BOULDER - College basketball openers can be dicey to begin with, but if you're a head coach overseeing a roster teeming with freshmen, the dicey-ness climbs to about rim-high.
Not that Colorado shouldn't handle Wofford College Friday night in the 2012-13 season opener for both teams, but CU coach Tad Boyle isn't so much agonizing over what the Terriers will bring to the Coors Events Center as he is about the acceleration of his young Buffaloes.
"As a coach you've got a lot more nervousness in your stomach," Boyle said earlier this week. "You don't know what you're going to get."
To try and uncomplicate that unknown, this was Boyle's plan as the opener approached: Go simple and let his babies take those kinds of steps before expecting/demanding that they man up.
If all goes accordingly with this gifted, six-member freshman class, that kind of bold stepping out will come in January, maybe before, when the Buffs stroll into their Pac-12 Conference schedule. "By January," noted Boyle, "some of these freshmen shouldn't be freshmen anymore in terms of the minutes they're going to play."
But for now, in preparation for the opener anyway, Boyle and his staff had scheduled "two or three things on offense and two or three things on defense that we want them dialed into," he said. A couple of those things are half-court offense/defense and transition offense/defense, and Boyle noted, "If we can be that simple and still be good in those areas, I'll be happy."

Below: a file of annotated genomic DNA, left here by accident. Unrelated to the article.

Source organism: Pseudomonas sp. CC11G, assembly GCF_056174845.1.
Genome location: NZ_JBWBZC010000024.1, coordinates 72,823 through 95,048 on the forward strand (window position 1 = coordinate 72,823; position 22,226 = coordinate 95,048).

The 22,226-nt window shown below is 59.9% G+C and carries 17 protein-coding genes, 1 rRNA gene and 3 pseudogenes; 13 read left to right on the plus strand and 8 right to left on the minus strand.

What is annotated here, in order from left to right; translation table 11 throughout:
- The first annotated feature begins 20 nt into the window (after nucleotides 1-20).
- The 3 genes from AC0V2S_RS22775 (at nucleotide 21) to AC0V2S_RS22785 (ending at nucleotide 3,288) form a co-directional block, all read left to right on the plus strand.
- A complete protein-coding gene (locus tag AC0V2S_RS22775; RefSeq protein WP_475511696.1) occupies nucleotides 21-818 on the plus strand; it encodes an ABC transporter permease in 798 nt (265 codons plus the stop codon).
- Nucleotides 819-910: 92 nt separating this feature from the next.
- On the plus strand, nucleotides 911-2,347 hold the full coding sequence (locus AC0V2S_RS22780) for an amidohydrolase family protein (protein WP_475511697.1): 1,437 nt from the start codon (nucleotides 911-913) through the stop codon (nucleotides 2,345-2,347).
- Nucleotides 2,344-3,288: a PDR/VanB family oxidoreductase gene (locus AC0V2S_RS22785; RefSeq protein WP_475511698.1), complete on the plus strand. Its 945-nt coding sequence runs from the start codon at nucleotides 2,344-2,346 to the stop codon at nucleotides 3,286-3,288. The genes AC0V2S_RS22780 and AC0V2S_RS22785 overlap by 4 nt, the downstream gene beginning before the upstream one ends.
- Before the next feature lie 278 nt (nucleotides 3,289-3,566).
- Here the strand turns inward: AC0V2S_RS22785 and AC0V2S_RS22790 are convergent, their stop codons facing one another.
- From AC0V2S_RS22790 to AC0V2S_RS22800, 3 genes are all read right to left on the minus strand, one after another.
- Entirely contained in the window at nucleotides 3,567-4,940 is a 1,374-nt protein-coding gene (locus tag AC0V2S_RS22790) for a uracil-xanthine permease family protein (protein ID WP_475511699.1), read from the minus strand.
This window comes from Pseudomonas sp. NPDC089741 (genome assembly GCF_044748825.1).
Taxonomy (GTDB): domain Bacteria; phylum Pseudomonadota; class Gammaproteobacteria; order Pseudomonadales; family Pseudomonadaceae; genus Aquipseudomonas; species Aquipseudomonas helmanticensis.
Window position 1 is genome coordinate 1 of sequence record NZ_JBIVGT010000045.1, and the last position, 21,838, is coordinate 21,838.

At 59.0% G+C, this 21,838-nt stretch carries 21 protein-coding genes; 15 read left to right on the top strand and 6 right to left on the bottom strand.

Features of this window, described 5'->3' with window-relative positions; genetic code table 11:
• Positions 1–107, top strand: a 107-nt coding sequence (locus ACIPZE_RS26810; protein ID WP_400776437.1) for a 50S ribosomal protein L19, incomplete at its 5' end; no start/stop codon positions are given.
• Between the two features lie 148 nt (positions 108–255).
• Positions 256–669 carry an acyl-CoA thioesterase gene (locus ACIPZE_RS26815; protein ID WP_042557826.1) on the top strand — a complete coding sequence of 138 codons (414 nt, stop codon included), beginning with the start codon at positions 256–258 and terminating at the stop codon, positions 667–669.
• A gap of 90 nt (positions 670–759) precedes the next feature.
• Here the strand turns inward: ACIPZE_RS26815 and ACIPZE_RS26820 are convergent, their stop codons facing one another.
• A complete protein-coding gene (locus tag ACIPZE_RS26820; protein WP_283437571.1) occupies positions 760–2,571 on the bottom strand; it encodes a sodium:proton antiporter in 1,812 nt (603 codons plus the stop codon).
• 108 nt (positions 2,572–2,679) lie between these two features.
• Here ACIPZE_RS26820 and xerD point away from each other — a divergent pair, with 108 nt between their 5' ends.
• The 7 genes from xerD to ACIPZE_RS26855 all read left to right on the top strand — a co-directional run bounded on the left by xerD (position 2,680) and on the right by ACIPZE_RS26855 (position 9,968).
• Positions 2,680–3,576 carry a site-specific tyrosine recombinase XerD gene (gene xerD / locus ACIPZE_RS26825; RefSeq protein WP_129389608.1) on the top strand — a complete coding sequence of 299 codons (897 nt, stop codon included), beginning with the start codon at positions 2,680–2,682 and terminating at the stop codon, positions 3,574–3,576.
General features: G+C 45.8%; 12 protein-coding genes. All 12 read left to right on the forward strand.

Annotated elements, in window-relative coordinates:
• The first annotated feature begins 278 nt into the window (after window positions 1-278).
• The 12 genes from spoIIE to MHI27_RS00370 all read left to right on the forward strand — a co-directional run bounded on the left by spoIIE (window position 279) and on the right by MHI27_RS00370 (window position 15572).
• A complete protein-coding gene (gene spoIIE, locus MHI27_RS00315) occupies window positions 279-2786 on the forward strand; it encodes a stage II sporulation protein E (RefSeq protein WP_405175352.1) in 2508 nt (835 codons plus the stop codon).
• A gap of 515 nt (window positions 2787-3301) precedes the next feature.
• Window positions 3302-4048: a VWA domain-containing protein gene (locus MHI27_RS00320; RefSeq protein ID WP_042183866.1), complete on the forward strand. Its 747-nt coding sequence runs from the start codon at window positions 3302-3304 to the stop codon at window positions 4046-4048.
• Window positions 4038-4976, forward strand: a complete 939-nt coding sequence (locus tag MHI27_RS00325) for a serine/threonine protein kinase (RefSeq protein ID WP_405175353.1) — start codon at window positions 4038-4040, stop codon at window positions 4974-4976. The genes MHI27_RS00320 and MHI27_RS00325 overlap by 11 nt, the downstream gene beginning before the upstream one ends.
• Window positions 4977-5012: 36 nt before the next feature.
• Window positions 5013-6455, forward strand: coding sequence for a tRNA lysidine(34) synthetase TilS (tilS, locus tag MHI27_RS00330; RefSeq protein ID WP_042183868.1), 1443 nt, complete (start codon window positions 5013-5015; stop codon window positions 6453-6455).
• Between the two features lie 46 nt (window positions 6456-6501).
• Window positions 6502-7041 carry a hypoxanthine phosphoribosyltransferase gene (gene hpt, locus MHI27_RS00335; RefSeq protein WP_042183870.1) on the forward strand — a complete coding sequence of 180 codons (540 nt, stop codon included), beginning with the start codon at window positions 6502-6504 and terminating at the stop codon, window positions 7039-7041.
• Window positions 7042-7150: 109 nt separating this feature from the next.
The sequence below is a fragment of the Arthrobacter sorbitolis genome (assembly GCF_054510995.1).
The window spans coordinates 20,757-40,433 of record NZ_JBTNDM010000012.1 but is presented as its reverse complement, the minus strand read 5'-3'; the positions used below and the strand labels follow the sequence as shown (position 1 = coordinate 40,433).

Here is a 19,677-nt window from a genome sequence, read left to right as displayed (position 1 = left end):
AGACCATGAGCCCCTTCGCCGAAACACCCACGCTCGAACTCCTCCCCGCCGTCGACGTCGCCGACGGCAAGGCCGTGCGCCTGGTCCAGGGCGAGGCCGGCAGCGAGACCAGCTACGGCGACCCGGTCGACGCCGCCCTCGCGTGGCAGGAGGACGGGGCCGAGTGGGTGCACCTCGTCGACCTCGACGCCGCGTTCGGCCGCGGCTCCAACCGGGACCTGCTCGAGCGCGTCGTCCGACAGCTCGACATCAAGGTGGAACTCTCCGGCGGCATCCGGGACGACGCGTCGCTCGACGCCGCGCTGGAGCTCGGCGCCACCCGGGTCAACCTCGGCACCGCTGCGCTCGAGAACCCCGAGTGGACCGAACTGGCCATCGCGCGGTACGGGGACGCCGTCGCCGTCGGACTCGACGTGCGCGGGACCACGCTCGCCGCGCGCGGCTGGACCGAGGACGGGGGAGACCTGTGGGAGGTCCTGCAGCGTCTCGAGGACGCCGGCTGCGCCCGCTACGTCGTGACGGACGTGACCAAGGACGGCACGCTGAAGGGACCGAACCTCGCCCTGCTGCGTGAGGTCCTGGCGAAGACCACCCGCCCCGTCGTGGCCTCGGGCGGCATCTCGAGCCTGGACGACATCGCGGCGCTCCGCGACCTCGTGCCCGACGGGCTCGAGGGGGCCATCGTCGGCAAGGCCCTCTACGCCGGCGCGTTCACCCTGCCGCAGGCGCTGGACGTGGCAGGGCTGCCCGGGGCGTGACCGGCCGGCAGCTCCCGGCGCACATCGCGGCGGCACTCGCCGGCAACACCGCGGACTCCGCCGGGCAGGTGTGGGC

Something else that would make him happy: A full house on Friday. Since taking the CU job, Boyle has held fast to the philosophy of not being satisfied until the Buffs sell out the CEC on their own merit. That appears on the verge of happening - for the opener at least. And if it happens in the first game, history would be made. CU has sold out a pair of NIT games (both in 1991), but never a non-conference game and never an opener.
"I've said this before: until we've sold every ticket in this building before the first tip off, we've got work to do," Boyle said. "We're making strides in that direction; our fans have been terrific. We're playing Wofford from a totally different part of the country. (Fans) are coming to see the Buffaloes and some of these new freshmen."